Connecting with Isaac through Maya Angelou

I’ve been reading Maya Angelou’s autobiographies. I’m sorry to admit I didn’t pick them up until she’d died.

This morning over breakfast, Isaac and I had a rare opportunity to talk alone. John is traveling for work, and Isaac’s camp doesn’t start until 8:45, so we had some unexpected and welcomed leisure to chat.

I told him I’d been reading the stories of a woman who had a son when she was only 16 years old. Back then, women didn’t have as many options: she had to put him in 24-hour/day care and see him only one day a week for much of his young life. Then, when he was about Isaac’s age, he stayed with his grandmother while Maya traveled as a dancer and singer with the European tour of Porgy and Bess, a welcomed career gem that gave her the chance to find her profession and the ability to support her child. She was gone for several months, and they both missed each other terribly. She came home early because her son was not doing well, and her family could no longer care for him. When they reunited, he clung to her and was afraid she would leave him again.

Isaac asked if I would ever go away like that. I told him I would not.

I told him that when I was pregnant with him, I worked very hard to get work that I could do when he slept and, later, use only minimal childcare. I didn’t want to spend 10 hours/day between travel to-and-from work, plus work itself. I wanted to be with him. I was older when I had him, and I had some options open to me that Maya did not.

He closed his eyes. Tears welled up under his eyelashes, puddles that sat there as he spoke.

“I don’t like going to school. I miss being with you,” he said, eyes still closed.

I asked him if he wanted a hug. He nodded, tears miraculously staying put under his inward gaze.

I knelt beside him and held him.

I told him I felt the same way when I was his age. I actually stayed home from school to be with my mom, but I got in trouble. The truant officer came to our house. I told him that parents who don’t send their children to school can be arrested and go to jail. Then we really wouldn’t see each other. We both laughed. We shared a lingering hug before moving on with the day.

We drove to Junior Water Sports Camp, a five-minute ride down the road. He asked me if four-dimensional bubbles were actually black holes. I didn’t know. He thought that was a good question for his Aunt Catherine, who has a PhD and studied black holes.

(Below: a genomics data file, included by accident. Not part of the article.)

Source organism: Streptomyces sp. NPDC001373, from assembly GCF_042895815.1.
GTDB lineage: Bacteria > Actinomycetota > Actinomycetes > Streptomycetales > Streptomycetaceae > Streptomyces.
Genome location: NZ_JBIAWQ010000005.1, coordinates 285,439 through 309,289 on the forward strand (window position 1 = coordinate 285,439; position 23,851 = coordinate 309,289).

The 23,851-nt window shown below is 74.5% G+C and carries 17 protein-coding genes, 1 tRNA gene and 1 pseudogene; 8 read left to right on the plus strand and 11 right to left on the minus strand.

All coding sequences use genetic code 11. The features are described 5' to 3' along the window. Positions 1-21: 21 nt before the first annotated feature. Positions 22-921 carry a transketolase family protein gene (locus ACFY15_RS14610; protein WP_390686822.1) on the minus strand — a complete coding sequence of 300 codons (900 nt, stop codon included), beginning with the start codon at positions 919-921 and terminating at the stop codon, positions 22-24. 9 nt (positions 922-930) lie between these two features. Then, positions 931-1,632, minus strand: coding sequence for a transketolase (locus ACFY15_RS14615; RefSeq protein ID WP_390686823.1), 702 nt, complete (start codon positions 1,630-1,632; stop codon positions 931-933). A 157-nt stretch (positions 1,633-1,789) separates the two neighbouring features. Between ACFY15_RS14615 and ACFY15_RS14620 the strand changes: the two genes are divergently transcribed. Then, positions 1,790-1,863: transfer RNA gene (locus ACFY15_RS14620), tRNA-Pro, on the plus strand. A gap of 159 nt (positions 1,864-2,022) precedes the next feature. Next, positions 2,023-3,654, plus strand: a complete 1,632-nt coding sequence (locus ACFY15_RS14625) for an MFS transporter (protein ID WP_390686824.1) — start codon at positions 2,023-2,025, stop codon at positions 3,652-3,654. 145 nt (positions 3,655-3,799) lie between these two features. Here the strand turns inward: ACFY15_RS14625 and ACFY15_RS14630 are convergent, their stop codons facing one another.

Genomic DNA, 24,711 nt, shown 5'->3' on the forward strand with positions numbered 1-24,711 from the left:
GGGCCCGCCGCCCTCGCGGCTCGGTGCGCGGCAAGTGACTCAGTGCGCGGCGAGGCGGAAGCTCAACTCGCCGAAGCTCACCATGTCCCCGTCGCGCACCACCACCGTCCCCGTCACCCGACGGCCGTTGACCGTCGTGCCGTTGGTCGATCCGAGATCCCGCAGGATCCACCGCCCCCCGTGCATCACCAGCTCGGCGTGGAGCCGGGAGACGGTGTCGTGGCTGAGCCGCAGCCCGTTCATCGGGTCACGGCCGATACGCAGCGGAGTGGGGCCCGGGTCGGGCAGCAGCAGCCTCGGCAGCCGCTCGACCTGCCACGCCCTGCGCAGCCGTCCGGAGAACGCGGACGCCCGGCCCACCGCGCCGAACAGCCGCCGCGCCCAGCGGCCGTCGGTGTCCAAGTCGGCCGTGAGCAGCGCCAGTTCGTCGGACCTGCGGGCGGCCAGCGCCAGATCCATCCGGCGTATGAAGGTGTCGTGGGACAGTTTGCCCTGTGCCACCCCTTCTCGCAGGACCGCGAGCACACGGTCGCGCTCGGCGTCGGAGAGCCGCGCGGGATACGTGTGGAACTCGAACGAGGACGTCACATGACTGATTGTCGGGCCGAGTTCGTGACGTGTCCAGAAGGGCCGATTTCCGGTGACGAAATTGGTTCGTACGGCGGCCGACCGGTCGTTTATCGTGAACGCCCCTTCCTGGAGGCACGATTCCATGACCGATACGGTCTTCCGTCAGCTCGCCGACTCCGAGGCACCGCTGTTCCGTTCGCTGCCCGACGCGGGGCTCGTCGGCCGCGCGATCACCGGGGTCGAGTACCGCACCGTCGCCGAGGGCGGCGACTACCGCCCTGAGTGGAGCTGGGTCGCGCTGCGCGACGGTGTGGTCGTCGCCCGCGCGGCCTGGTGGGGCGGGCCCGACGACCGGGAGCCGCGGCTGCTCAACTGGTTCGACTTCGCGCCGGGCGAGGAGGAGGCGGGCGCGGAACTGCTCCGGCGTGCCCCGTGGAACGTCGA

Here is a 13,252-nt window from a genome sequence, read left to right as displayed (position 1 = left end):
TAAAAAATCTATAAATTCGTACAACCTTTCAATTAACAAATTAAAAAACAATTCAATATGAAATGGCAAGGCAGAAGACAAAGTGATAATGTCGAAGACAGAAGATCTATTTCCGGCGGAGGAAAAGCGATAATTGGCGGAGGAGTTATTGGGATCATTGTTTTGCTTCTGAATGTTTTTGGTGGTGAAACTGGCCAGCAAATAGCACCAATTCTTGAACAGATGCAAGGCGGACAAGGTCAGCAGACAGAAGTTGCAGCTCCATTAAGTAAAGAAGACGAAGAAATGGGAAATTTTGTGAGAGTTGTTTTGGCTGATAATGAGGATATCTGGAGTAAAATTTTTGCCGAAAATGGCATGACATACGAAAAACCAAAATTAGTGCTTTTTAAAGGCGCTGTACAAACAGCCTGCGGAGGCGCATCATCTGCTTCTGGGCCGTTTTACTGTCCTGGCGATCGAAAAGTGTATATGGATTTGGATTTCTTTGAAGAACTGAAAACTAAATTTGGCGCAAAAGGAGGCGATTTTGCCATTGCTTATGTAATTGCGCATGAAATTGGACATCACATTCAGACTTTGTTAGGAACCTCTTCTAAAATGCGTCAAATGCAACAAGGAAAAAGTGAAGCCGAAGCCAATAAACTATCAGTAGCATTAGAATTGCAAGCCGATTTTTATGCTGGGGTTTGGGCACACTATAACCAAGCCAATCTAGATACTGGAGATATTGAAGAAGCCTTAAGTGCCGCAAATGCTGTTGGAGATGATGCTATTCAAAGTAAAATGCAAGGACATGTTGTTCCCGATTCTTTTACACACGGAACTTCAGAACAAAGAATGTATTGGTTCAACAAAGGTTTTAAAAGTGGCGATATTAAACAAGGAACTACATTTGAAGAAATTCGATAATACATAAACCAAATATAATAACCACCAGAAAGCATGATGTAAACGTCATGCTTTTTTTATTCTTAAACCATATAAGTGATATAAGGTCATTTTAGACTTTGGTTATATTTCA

When I dropped him off, he ran off with hardly a backward glance. We were both sated from our time of connecting over Maya Angelou.


Authenticity in the wilderness

For Isaac’s first 16 months of life, we rented space from friends and lived with them. 

Amy and Rick had a 2-year-old daughter, Molly, and we shared some childcare (hugely helpful when the baby is sleeping and mom needs a walk, or when the baby is sick, and mom needs to run to the store), and household expenses and responsibilities. We all benefited from the arrangement.

I had yet to go through the “terrible twos” with Isaac, but I watched keenly to see how they parented in the thick of a difficult time. I took mental notes on how to respond to a child having a tantrum. I hadn’t seen it modeled before, or if I had, I wasn’t paying attention. I needed desperately to see it up close and personal, so that I wouldn’t do to Isaac what my mother had done to me as a child: scream, hit, and generally lose it.

One day, on our way out the door together, Amy and I watched as Molly threw herself on the floor, protesting the horrible fact that we were, um, going outside. I felt my own tension rise. We just wanted to leavefor Pete’s sake. Amy appeared calm. Serene, even. 

And then she spoke to me out of the side of her mouth, sotto voce, “I’m thinking things I can’t say right now.”

I felt a huge burden rise off my shoulders. Even Amy, who is so calm and kind to her unreasonable daughter, feels the tension. She just doesn’t act on it.

It was an aha moment. I wasn’t alone. I wasn’t alone in my anger and frustration. I wasn’t a bad parent because I had ugly thoughts that were unspeakable to my child. I could still be a loving parent and not feel good on the inside.

Amy’s frank and authentic sharing over her own inner state made single parenting a lighter load that day.

When we’re in tough times, the last thing we need to hear is that our feelings aren’t valid. The last thing we need to here is, “Oh, just have a more positive attitude.”

We need to hear that someone else has been there, felt the blisters on their feet from the long trail, felt the sore muscles from the backpack. They may be walking gracefully and appear to have it all together, but when they turn back and say, “Damn. This is one hell of a trail, isn’t it?” we are validated. We are not alone. Sometimes that’s all we need to get through a rough patch.